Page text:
Andrew Perna. 30th July, 2011 - 4:27 pm
Officially, Carlos Beltran had 24 hours to approve a trade from the New York Mets to the San Francisco Giants. In reality, the All-Star outfielder probably only needed a few minutes to come to a decision following an agreement between the two clubs on Wednesday afternoon.
For the time being, the trade appears to be a win for all parties involved.
Beltran, in the midst of a resurgent All-Star campaign, gets to play for a contender in the reigning World Series champion Giants.
San Francisco boosts their chances of repeating by adding a much-needed bat at minimal financial cost. The reported terms of the deal have New York picking up $4 million of the $6.5 million Beltran is due over the remainder of the season.
The Mets, meanwhile, make their second "major" trade of the month, having dealt closer Francisco Rodriguez to the Brewers on July 13. In the process, they saved some and at the very least added pitching prospect Zack Wheeler.
Beltran, who has earned more than $115 million in salary alone throughout his career, goes from a team more than 12 games out of first place to a club with a three-game cushion in their division.
He will still get his full $18.5 million haul for 2011 and should be playing in October for the first time since 2006. In four playoff series, Beltran has hit .366/.485/.817 with 11 home runs and 19 RBI. He slugged eight home runs in 12 postseason games with the Astros in 2004.
Not only will he get a chance to win a championship, but he also will not have to accept a reduced role of any kind. Remaining in the National League will keep him in the outfield and San Francisco has such a porous lineup that he will immediately hit third.
Had he gone to a team like the Rangers, Beltran would have had to accept the role of designated hitter while also deferring to incumbent sluggers Josh Hamilton, Nelson Cruz, Michael Young and Adrian Beltre.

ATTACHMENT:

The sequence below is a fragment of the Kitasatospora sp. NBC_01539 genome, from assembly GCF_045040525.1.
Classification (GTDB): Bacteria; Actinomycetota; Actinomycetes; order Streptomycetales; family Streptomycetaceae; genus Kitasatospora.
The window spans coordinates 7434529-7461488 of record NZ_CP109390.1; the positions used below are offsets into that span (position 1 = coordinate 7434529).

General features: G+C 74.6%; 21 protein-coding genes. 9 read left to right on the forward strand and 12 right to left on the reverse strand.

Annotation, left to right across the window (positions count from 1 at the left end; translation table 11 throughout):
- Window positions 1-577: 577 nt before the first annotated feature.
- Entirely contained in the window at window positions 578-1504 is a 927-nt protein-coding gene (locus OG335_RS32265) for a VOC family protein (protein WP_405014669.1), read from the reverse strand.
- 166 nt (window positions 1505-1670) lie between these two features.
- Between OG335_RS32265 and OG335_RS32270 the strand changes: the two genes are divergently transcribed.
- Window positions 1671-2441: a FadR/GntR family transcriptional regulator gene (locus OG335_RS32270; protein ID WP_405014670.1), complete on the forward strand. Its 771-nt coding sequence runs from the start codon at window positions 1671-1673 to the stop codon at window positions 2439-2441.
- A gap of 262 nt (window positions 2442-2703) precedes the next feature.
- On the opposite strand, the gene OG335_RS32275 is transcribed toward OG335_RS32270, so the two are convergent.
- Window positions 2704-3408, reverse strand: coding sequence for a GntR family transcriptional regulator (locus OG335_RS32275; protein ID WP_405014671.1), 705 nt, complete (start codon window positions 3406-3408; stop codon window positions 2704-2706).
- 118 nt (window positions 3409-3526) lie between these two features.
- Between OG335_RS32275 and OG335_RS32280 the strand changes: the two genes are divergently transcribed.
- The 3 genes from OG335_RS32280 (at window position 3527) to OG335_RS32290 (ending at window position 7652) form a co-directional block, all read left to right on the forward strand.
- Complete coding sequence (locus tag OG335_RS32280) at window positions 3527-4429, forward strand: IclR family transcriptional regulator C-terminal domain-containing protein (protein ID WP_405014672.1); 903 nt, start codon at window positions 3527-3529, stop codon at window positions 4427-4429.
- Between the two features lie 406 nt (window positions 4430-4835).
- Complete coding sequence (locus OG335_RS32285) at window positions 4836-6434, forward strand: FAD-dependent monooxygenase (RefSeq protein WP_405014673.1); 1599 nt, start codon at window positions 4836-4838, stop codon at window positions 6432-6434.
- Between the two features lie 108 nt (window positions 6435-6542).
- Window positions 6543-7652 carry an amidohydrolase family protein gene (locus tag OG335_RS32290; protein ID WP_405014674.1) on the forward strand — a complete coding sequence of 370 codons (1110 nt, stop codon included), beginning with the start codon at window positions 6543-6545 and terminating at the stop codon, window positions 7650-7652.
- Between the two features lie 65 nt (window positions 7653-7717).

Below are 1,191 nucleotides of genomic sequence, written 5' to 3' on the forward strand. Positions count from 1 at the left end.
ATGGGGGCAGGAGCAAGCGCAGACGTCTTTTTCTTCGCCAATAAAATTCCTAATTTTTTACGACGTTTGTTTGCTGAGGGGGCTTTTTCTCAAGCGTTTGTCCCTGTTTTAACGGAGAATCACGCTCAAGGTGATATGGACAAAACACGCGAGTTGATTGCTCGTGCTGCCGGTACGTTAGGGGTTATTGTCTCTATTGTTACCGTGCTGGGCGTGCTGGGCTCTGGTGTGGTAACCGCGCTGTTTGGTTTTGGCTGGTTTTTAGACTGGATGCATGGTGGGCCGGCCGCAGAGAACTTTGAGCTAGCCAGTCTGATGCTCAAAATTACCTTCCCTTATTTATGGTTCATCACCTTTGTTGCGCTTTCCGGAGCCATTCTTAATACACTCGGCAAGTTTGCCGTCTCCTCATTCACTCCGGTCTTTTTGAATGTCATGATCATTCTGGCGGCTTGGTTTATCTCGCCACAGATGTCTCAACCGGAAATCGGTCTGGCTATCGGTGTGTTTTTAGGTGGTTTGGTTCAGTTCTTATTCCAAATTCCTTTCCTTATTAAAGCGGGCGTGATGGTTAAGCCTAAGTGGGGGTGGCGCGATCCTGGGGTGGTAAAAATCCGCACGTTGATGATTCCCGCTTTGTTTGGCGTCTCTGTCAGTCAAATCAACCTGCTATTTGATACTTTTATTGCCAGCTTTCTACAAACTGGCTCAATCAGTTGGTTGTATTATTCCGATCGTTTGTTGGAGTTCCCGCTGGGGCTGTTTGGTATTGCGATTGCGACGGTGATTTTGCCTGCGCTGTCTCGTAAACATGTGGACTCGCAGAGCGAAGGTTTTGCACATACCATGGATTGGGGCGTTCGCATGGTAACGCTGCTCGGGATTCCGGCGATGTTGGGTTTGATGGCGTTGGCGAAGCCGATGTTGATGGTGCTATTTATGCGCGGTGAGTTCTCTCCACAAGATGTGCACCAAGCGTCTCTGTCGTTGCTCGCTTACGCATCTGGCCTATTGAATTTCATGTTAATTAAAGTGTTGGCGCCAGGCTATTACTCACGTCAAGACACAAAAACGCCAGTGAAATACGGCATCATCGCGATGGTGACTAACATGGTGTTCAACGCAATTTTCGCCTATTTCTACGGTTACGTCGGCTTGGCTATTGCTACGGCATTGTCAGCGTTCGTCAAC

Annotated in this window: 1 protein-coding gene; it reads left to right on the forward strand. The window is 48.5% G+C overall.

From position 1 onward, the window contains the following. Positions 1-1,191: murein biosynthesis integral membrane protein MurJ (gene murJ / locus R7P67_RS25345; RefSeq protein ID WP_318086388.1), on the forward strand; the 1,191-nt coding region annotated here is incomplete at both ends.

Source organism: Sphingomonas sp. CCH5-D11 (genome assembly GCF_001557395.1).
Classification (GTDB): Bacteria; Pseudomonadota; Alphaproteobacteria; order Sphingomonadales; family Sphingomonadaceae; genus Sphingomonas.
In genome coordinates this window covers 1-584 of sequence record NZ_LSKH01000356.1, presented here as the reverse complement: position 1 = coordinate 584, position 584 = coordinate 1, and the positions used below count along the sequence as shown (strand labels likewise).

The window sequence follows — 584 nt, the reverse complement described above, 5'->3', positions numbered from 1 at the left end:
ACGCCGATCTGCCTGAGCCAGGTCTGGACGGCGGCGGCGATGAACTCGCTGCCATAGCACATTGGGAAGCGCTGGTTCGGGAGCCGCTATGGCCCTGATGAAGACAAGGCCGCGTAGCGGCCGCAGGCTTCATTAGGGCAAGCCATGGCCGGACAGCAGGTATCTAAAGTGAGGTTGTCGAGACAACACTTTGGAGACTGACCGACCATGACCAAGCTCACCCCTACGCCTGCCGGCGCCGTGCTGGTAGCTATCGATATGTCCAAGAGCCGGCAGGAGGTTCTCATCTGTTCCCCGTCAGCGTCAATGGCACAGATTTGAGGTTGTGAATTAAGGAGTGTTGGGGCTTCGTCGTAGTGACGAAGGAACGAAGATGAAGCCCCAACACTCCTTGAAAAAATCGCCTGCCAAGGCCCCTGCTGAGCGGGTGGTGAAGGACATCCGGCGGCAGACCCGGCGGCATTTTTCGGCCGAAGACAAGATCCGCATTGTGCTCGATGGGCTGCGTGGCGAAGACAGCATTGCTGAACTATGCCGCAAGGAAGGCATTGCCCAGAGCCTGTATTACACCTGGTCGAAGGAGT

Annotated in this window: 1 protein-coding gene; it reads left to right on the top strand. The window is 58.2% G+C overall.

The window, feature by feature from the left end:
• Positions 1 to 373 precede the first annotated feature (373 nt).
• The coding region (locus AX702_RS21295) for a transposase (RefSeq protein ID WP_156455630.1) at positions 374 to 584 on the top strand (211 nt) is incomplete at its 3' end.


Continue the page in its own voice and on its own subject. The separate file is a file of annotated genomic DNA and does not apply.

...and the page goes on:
Grade for Beltran: A
The Giants needed Beltran even more than he needed them. He could have gone to a few teams, namely the Phillies, with a similar chance to do far more winning than losing.
San Francisco has only scored more runs than two teams -- the Padres and Mariners. Seattle is coming off a 17-game losing streak and San Diego occupies last place in the NL West.
The Giants are collectively hitting just .241 (26th) and slugging just .360 (24th). They have the lowest OPS (.666) of any contending team.
Beltran was hitting .289/.391/.513 with 15 home runs and 66 RBI for the Mets without too much protection, although New York is clearly a better offensive team. There have been some concerns about him hitting at AT&T Park, which has allowed the fewest homers this season, but Citi Field is not exactly a bandbox.
The biggest fans of this deal have to be Tim Lincecum, Matt Cain and Ryan Vogelsong. All three starting pitchers have an ERA under 3.00, but none have double-digit victories. Greater run support will pad their win totals and give closer Brian Wilson fewer stress-filled situations.
The move was a calculated one by general manager Brian Sabean, who did have to give up Wheeler, the sixth overall pick of the 2009 First-Year Player Draft. The right-hander was rated as the 55th-best prospect entering the season by Baseball America.
Still, the risk is worth the potential reward given the host of young, proven arms the team has and their narrow World Series window.
Grade for the Giants: B+
The Mets accomplished three things by dealing Beltran to the Giants; they saved money, got themselves a top prospect and indirectly dealt a blow to the pennant hopes of the rival Phillies.
In order to make sure they would get a valuable player in return, New York is paying some of the remaining salary Beltran is owed, but they are still saving $2.5 million. For a team dealing with the financial woes their owner, that kind of savings is valuable.
Wheeler may only be pitching in the Class-A Advanced California League, but the 21-year-old is considered a top-tier prospect.
In 16 starts this season, he is 7-5 with a 3.99 ERA and 98 strikeouts in 88 innings. He has shown good control, walking half as many batters. Opposing batters are hitting just .224 against him and he was a CAL mid-season All-Star.
The Mets may not see Wheeler at the big-league level until 2013 or so, but he is still a very valuable asset to a team in a very competitive division.
Grade for the Mets: B
The Rangers, the other serious contender for Beltran, did not want to part with a top-flight prospect for the outfielder and New York was smart to insist on receiving one.
Mets general manager Sandy Alderson was also wise to pull the trigger on this deal before another outfield bat was dealt, avoiding a potentially change in market value.